Question about PR displacement vs driver displacement

Discussion in 'Home Theater Projects' started by Frank Carter, Jul 15, 2005.

  1. Frank Carter

    Frank Carter Screenwriter

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    I know your PR's should have ~2x the Vd of your driver(s) at a minimum. From just looking at excursion simulations, I'm not coming close to the limits of my PR.

    Would it be acceptable to use use PR's with slightly less than 2x the Vd of my driver?

    The driver I own is the Ascendant Audio Avalance 12 and the PR's I was looking at were 2 of the Dayton DVC 12" PR's. With my box dimensions I can only fit 12" PR's and these are the highest excursion PR's I could find.

    Anyone have experience with using PR's in a car environment?

    I've read a little about having high mass and a soft suspension PR's aren't as practical in a car but Boston Acoustics sells PR's for use exclusively for their car stuff.

    What kind of problems would I be likely to run into? What do you think the chances of having a problem are?



    Thanks in advance for any responses.

    Regards,

    Frank
     
  2. Marc LaPalme

    Marc LaPalme Agent

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    i can't think of any one reason why you shouldn't be able to use a passive radiator in a car other than perhaps car movement moving the cone in ways you wouldn't want.

    i'm thinking way out there that maybe the resonance of the car could induce unwanted vibrations in a cone that isn't governed by a magnet and is free to oscilate at certain frequencies that it is given.

    just a thought. i may be wrong.


    http://www.diysubwoofers.org/prd/

    this link will help you figure out the weight of your passive radiators.

    great site if you havent checked it out yet.
     
  3. stephanX

    stephanX Stunt Coordinator

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    every direction change, or movement whatsoever of the car, would change the parameters of the pr, which wouldnt be acceptable, not to mention if you hit a big bass peak below tuning while turning, the extra momentum might have enough energy to rip the PR apart. But that would be kinda cool.
     
  4. Chris Popovich

    Chris Popovich Stunt Coordinator

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    PR's can be used in cars, obviously they couldn't be down or up-firing, but short of that, sure, give it a shot -several companies have sub/pr combo's available.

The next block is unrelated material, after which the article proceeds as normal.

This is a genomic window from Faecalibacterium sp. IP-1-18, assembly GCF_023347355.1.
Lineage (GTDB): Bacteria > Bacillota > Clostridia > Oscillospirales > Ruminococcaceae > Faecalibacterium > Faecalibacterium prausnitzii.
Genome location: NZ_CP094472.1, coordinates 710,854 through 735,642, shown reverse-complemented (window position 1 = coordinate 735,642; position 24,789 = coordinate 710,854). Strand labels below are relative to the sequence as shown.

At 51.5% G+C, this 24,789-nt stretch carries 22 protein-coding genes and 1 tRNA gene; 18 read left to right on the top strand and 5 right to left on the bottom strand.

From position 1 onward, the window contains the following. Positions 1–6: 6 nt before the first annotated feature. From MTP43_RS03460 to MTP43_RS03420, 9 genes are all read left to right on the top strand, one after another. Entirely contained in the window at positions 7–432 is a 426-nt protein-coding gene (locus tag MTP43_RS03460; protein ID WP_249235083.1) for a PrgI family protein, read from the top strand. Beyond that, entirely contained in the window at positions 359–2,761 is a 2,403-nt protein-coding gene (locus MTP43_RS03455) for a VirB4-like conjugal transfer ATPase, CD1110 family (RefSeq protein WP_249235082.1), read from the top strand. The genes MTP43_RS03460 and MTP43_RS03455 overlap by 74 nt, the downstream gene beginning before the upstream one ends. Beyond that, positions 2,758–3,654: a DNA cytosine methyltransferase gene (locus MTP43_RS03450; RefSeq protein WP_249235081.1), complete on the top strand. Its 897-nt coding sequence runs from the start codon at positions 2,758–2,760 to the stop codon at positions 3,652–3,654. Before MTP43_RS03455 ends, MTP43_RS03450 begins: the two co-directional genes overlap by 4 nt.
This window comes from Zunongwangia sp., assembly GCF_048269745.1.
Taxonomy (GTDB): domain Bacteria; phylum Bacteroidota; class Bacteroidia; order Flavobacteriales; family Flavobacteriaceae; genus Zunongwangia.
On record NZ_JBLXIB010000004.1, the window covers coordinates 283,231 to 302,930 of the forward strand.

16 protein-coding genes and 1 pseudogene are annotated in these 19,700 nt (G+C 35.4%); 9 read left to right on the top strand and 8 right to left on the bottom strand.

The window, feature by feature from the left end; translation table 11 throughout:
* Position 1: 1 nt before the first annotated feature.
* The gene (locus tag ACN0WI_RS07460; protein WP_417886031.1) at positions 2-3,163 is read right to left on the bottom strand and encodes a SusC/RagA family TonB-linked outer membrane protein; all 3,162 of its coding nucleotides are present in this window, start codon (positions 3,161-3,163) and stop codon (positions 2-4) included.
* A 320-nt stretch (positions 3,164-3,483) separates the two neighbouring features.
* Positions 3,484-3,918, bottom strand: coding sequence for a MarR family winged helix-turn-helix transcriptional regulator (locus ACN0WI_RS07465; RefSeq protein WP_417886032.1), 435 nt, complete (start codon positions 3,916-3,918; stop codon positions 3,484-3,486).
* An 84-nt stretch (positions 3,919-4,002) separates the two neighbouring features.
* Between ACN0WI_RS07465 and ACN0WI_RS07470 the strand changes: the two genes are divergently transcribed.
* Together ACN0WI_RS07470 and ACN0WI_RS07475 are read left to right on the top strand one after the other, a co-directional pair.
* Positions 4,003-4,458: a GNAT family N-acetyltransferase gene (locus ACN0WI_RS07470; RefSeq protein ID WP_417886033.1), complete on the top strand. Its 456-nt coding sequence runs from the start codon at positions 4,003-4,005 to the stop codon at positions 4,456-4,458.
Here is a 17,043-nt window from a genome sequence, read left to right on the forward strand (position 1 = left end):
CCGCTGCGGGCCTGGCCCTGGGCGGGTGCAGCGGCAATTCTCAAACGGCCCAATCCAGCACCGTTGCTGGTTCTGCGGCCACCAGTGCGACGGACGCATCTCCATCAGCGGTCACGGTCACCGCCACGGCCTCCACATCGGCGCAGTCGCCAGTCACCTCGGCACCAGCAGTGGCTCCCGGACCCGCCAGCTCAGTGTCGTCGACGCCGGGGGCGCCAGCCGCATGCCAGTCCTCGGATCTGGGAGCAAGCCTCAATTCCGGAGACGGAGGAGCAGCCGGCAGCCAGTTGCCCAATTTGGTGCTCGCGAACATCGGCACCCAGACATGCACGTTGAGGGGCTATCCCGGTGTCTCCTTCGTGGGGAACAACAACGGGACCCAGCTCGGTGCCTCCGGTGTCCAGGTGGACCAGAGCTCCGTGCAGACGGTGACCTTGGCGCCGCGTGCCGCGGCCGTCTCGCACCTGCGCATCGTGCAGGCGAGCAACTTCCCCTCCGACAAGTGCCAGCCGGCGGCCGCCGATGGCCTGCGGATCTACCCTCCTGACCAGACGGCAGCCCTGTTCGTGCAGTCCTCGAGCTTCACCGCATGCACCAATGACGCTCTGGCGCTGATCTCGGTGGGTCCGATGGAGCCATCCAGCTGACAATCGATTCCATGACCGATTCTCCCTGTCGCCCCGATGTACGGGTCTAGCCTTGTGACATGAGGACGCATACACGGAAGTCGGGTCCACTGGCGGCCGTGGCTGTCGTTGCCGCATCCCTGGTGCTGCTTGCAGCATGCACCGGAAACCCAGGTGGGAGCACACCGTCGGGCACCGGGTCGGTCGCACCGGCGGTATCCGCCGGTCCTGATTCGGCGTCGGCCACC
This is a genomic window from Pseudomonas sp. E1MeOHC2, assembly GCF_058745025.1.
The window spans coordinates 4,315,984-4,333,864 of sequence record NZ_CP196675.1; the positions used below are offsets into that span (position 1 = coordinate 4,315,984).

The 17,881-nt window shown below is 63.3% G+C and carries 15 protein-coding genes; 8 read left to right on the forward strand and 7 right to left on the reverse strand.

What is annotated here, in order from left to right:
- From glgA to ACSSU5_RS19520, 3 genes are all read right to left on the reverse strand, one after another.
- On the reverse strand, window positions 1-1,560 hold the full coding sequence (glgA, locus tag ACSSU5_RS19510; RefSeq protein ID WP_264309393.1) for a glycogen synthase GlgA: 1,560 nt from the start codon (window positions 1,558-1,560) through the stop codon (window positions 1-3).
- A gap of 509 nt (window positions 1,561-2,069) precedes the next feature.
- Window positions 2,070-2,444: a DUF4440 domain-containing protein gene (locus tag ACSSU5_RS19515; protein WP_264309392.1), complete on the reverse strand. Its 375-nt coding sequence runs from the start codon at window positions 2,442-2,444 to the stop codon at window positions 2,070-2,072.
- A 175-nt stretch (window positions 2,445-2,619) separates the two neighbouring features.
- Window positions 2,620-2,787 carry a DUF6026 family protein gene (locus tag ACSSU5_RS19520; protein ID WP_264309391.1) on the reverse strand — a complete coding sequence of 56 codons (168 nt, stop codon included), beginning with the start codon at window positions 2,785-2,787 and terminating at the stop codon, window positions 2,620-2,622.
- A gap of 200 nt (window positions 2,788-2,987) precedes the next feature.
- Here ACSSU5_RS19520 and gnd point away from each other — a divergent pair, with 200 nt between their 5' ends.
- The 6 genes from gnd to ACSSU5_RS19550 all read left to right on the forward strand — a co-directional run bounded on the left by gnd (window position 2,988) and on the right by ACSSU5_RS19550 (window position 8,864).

I don't think the forward/turning motion of the car would be that big of a deal, but I'd probably have the PR be side firing just to minimize the accell/braking inputs; people tend to accellerate and brake withhigher forces involved than most cornering.


    As far as the 2x Vd thing; it's not that big of a deal if you aren't running your sub to max capacity OR if you have a subsonic filter, but I'd be careful if nothing else.


    Let us know how it works,


    Chris
     
  5. Frank Carter

    Frank Carter Screenwriter

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    I think I'm going to try it. I work at Tweeter and we've had someone do a Boston Acoustics PR in their car w/no problem. If it doesn't work, I'm only out $120.

    I'll report back.
     
  6. MichaelAngelo

    MichaelAngelo Stunt Coordinator

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    Give it a whirl Frank. PR's can be used in cars- Kicker had a line of boxes ~20 yrs ago with PR's in them, a 8" woofer w a 10" PR, and a tweeter on top. Had some in a truck.
     
  7. JimPeitersen

    JimPeitersen Second Unit

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    Remember this as well, the old warnings about PR's in cars was most likely due to the construction of the old models (relatively high Fs, low excursion, loose suspensions, etc.) The newer PR's are very "sturdy" and should be able to handle the rigors of the auto environment with no problems.
    JP
     

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